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Alumni and Friends Making an Impact

Grateful to Celebrate

Two years ago, Sean Newhouse ’20 was focused on life after Dayton, not a pandemic. But a pandemic — and the impact it had on the end of his time as a college student — was exactly what he got.

“The day the University shut down I actually had a job interview. Neither the interviewer nor I thought to bring up COVID-19. That evening, the University closed for two weeks.”

Those first two weeks turned into three, and then longer. After in-person lessons were moved online, Newhouse returned home to Pennsylvania. He continued to research, write and publish articles through his role as online editor-in-chief of Flyer News and found ways to navigate his new reality. He even set up virtual game nights with his roommates, who also left campus.

And then came the news. There would be no in-person graduation ceremony for the class of 2020.

“That was really upsetting but understandable.”

And while the worldwide shutdown may have lasted longer than anyone expected, time marched on. Newhouse began working as a congressional committee reporter for CQ Roll Call in Washington, D.C., working remotely at first while continuing to live at home with his parents.

“That’s one of the positives I wouldn't have had without the pandemic. I think even my parents would agree that we have a good relationship and that me being home for a while was enjoyable for all of us.”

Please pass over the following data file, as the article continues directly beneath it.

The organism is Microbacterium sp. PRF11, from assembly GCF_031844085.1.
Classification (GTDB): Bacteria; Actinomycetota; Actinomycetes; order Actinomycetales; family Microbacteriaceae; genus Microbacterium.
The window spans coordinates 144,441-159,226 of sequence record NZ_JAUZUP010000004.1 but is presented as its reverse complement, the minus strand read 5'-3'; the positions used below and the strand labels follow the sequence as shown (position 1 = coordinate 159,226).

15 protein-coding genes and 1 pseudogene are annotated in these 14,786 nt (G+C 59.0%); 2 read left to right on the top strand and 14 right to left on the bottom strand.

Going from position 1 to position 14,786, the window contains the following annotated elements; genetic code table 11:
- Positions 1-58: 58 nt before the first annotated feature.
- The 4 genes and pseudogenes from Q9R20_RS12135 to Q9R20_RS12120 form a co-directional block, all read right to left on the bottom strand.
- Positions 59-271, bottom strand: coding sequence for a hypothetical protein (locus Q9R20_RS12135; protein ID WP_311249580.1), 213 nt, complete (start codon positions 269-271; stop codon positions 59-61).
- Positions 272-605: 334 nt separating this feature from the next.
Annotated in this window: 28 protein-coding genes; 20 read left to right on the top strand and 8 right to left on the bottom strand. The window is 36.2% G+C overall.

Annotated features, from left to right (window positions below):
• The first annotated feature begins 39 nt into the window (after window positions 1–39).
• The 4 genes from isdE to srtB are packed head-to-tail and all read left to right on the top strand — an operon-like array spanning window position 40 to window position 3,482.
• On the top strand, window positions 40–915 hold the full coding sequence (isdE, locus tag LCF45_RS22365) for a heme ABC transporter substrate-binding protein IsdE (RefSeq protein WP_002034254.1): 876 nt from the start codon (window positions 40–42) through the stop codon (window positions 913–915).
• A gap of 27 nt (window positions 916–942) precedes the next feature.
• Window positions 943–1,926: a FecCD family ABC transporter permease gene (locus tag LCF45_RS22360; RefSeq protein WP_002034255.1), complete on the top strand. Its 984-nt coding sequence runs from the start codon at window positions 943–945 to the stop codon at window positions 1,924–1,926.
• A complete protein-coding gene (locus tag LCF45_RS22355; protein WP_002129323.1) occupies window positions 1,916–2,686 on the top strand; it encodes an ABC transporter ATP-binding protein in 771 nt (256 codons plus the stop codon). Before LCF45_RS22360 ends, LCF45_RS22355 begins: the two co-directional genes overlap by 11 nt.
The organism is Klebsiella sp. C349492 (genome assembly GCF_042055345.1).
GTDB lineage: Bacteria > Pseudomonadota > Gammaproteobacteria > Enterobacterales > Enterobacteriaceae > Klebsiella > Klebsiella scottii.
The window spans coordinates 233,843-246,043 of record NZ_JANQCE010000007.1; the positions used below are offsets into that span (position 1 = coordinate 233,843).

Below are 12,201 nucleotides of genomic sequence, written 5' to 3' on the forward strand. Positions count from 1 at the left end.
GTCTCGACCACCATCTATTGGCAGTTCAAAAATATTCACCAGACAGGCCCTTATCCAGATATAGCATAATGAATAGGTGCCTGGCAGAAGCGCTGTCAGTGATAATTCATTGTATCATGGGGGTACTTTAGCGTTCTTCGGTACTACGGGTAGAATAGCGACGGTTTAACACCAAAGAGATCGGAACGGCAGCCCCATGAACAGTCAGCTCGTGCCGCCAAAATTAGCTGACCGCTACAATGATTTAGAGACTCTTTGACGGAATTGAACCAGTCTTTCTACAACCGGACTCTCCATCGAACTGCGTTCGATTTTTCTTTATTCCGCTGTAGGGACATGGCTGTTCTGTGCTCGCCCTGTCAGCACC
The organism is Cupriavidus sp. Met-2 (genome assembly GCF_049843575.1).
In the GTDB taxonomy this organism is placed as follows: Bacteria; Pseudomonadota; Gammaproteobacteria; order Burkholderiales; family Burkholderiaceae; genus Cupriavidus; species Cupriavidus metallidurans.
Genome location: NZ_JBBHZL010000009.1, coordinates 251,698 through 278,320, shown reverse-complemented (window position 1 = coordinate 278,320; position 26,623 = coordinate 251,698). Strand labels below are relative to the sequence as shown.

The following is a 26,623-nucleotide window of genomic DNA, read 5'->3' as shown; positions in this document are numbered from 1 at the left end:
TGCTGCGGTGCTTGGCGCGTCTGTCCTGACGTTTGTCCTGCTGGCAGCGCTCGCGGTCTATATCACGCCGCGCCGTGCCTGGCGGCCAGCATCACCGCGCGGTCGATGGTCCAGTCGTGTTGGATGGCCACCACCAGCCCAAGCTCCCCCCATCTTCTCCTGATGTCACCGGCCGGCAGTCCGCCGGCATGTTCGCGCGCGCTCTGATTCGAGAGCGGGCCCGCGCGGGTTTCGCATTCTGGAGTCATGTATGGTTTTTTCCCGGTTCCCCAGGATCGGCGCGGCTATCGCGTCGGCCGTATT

When talk of a 2020 celebration began, Newhouse was all in. He jumped on board the planning committee, gathered input from fellow 2020 alumni about what they wanted to happen and helped finalize plans for the celebration, set for Saturday, May 14. But he admits that he is among those who had originally hoped something would be held in 2021.

“I know some other universities held makeup graduations in 2021 that still had to be scaled down because of various reasons. This is unique because, in an alternate universe, graduation probably would have been the last time that I saw some of my fellow graduates. But now I'll see them two years later and see if we've changed or maybe we're all the same.”

Newhouse says he now realizes that the decision to wait until this summer was for the best.

“I don't think it’s about closure anymore. A year ago, if you asked me, I think I would have said that was the reason I was motivated. But now, seeing old friends, seeing them in this unique set of circumstances, I am grateful and, in that sense, I would say I view it as a celebration. It’s a time to reflect and think about everything we’ve been through since leaving college and the events that affected all that.”

So now, Newhouse is looking forward not just to the celebration, but also to how it will impact his future.

“I don't know if I’ll have kids, but if I do, graduations are going to be very important for me. My kids are going to be like, ‘Why do you care so much dad?’ And I’m going to be like, ‘I didn't get one, so you're going to have a great time, and I'm going to have a great time.’”

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